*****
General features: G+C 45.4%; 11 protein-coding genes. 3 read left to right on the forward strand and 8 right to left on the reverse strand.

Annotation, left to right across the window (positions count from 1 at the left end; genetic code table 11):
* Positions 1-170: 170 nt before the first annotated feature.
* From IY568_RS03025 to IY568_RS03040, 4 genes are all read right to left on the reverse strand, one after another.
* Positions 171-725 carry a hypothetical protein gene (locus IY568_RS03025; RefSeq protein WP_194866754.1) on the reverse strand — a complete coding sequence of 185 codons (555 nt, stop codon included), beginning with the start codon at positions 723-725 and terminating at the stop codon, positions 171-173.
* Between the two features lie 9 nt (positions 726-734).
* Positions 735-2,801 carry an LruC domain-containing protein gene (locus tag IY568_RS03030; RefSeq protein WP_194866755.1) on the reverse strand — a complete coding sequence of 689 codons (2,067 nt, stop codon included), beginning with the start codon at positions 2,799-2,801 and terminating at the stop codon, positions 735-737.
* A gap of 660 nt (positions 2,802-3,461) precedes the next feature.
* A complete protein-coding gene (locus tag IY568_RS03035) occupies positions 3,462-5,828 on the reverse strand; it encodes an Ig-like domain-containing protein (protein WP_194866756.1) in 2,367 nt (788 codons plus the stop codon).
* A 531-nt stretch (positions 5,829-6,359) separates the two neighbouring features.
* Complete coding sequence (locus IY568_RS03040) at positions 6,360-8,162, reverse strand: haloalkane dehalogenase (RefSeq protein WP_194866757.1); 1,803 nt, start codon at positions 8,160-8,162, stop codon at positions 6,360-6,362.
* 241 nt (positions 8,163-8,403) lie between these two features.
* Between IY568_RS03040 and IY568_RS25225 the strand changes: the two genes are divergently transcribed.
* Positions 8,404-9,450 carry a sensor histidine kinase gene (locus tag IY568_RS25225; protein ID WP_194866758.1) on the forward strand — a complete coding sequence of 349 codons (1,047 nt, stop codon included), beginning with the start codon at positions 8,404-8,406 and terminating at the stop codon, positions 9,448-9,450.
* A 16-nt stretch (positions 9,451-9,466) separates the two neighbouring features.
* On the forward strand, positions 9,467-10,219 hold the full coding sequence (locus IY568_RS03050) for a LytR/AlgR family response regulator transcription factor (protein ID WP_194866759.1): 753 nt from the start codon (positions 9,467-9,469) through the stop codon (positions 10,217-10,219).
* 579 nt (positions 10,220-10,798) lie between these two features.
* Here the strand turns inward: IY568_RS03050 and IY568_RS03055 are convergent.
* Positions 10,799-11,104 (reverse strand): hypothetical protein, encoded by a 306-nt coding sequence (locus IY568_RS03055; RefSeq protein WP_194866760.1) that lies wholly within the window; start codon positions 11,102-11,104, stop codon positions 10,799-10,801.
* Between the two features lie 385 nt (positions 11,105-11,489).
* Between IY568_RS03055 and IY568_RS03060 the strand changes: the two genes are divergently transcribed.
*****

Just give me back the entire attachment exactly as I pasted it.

General features: G+C 45.4%; 11 protein-coding genes. 3 read left to right on the forward strand and 8 right to left on the reverse strand.

Annotation, left to right across the window (positions count from 1 at the left end; genetic code table 11):
* Positions 1-170: 170 nt before the first annotated feature.
* From IY568_RS03025 to IY568_RS03040, 4 genes are all read right to left on the reverse strand, one after another.
* Positions 171-725 carry a hypothetical protein gene (locus IY568_RS03025; RefSeq protein WP_194866754.1) on the reverse strand — a complete coding sequence of 185 codons (555 nt, stop codon included), beginning with the start codon at positions 723-725 and terminating at the stop codon, positions 171-173.
* Between the two features lie 9 nt (positions 726-734).
* Positions 735-2,801 carry an LruC domain-containing protein gene (locus tag IY568_RS03030; RefSeq protein WP_194866755.1) on the reverse strand — a complete coding sequence of 689 codons (2,067 nt, stop codon included), beginning with the start codon at positions 2,799-2,801 and terminating at the stop codon, positions 735-737.
* A gap of 660 nt (positions 2,802-3,461) precedes the next feature.
* A complete protein-coding gene (locus tag IY568_RS03035) occupies positions 3,462-5,828 on the reverse strand; it encodes an Ig-like domain-containing protein (protein WP_194866756.1) in 2,367 nt (788 codons plus the stop codon).
* A 531-nt stretch (positions 5,829-6,359) separates the two neighbouring features.
* Complete coding sequence (locus IY568_RS03040) at positions 6,360-8,162, reverse strand: haloalkane dehalogenase (RefSeq protein WP_194866757.1); 1,803 nt, start codon at positions 8,160-8,162, stop codon at positions 6,360-6,362.
* 241 nt (positions 8,163-8,403) lie between these two features.
* Between IY568_RS03040 and IY568_RS25225 the strand changes: the two genes are divergently transcribed.
* Positions 8,404-9,450 carry a sensor histidine kinase gene (locus tag IY568_RS25225; protein ID WP_194866758.1) on the forward strand — a complete coding sequence of 349 codons (1,047 nt, stop codon included), beginning with the start codon at positions 8,404-8,406 and terminating at the stop codon, positions 9,448-9,450.
* A 16-nt stretch (positions 9,451-9,466) separates the two neighbouring features.
* On the forward strand, positions 9,467-10,219 hold the full coding sequence (locus IY568_RS03050) for a LytR/AlgR family response regulator transcription factor (protein ID WP_194866759.1): 753 nt from the start codon (positions 9,467-9,469) through the stop codon (positions 10,217-10,219).
* 579 nt (positions 10,220-10,798) lie between these two features.
* Here the strand turns inward: IY568_RS03050 and IY568_RS03055 are convergent.
* Positions 10,799-11,104 (reverse strand): hypothetical protein, encoded by a 306-nt coding sequence (locus IY568_RS03055; RefSeq protein WP_194866760.1) that lies wholly within the window; start codon positions 11,102-11,104, stop codon positions 10,799-10,801.
* Between the two features lie 385 nt (positions 11,105-11,489).
* Between IY568_RS03055 and IY568_RS03060 the strand changes: the two genes are divergently transcribed.